Next, once the finalist is decided upon, at an open meeting of the Board, the board can vote to send notice of termination to the current manager and to hire the new company subject to signing a contract to be reviewed by legal counsel. The manager should not be shocked by this decision because if they have been given adequate notice to cure defects in performance and it is communicated that efforts at remediation have been unsatisfactory, they should be prepared for the inevitable.

Proper notice should then be sent, including proper method of service, in a professional and polite letter from the board, requesting and amicable transition. Careful attention must be paid to dates in order to avoid having to pay an additional months fees because of poor timing of the notice. (If management fees are due and payable on the first of the month, don't send a 60-day notice on the second or you will pay 90 days worth of fees unless the fee can be prorated by contractual terms.)

The current property manager should then work with the new company to effectuate a smooth transition by preparing the files and records for pickup or delivery and the transference of all funds.

Unfortunately, not all management companies behave in a professional fashion when notified of termination. The board must then remind them that the records belong to the Association, not the manager, and to retain them for any reason is wrongful. Bank accounts should have been set up in the Association's name so all it requires is new signature cards and a corporate resolution to transition control. In this day and age, most companies have their records stored electronically so they can be easily transferred. Since the odds are that the management companies will have to exchange records again in the future for another property, it makes no sense for there not to be a professional transition.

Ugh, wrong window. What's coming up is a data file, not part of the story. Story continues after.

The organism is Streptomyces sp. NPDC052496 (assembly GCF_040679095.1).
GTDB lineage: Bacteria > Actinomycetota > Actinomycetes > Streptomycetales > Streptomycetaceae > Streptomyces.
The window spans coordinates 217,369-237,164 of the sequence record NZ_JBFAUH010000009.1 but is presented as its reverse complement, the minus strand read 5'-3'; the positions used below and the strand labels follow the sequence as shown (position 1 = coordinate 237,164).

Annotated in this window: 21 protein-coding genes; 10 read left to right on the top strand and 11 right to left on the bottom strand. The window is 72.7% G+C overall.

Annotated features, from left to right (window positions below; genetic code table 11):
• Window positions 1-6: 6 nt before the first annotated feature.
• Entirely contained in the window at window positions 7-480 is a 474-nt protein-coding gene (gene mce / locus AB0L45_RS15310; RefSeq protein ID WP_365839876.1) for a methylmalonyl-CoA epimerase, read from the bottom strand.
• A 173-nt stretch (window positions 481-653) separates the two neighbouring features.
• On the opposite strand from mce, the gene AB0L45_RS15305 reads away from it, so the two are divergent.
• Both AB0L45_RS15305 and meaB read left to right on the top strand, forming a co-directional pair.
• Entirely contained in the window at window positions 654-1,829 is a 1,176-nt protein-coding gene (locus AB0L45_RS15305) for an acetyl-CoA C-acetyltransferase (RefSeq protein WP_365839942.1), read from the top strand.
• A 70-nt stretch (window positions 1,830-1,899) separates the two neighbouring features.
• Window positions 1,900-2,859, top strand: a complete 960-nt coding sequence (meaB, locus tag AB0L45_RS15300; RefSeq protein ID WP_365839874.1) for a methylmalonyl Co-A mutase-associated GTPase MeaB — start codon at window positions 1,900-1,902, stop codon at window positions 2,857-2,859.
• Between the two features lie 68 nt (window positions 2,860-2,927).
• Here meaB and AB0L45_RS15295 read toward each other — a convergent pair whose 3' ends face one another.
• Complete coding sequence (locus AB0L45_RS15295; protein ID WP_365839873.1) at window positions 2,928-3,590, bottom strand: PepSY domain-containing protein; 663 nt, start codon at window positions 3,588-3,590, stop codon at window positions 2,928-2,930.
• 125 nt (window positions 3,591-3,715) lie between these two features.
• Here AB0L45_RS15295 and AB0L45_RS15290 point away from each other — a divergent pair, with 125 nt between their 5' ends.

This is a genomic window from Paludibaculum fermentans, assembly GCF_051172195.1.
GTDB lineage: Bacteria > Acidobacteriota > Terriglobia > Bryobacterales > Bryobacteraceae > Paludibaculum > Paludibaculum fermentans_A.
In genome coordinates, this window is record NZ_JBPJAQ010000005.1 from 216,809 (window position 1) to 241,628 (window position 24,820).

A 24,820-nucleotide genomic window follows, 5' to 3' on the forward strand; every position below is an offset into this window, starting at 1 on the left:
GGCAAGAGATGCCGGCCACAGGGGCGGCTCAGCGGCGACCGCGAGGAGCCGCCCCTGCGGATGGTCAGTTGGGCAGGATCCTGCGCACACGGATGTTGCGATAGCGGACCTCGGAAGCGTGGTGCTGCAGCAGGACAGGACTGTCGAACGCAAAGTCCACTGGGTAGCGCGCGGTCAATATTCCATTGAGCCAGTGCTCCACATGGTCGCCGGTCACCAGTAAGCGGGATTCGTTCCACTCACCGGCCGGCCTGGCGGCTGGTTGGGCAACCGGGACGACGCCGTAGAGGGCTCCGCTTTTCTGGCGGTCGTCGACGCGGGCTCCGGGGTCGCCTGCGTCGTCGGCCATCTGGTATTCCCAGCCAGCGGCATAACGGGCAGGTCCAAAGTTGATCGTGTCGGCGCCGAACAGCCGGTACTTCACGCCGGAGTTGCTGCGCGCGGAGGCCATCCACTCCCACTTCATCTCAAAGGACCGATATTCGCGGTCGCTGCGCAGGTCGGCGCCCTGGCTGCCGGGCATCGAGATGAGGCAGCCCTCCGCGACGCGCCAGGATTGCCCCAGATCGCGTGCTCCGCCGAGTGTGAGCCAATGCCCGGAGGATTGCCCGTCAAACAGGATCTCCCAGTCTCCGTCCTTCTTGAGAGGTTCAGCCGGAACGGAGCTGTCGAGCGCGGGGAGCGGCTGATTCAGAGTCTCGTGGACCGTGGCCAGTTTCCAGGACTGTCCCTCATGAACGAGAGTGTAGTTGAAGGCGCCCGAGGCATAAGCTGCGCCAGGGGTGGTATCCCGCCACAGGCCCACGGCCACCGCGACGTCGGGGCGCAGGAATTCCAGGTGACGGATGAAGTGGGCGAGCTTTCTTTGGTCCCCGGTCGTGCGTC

Sometimes the board feels it should not have to pay any more fees. That is why the board presumably is firing the manager because it is unhappy with the level of service, so they should adhere to the contract and not look to create unnecessary controversy, since it accomplishes nothing but delay and bad feeling all around. Since it is logical to anticipate that service levels will drop once a manager receives a cancellation notice, it might be better to just negotiate a buyout and let the new company take over as soon as possible. A manager would be very unwise to delay or purposely sabotage a professional transition because it is a very small industry and many times a manager is terminated for the wrong reasons and I have seen properties hire their old property manager back within a year or two. However, that is only going to happen when the manager leaves gracefully.

Both boards of directors and property managers turn an event as simple as a transition of records into an emotional catastrophe equivalent to a divorce. It clearly should not be that way, and there is legal recourse when either the board or the manager do not cooperate or interfere with the new relationship. If everyone involved behaves in a businesslike fashion and like mature adults, the association will get on with the business at hand and the manager will now be able to direct its time and energy in a positive direction and secure new business.

By Jordan Shifrin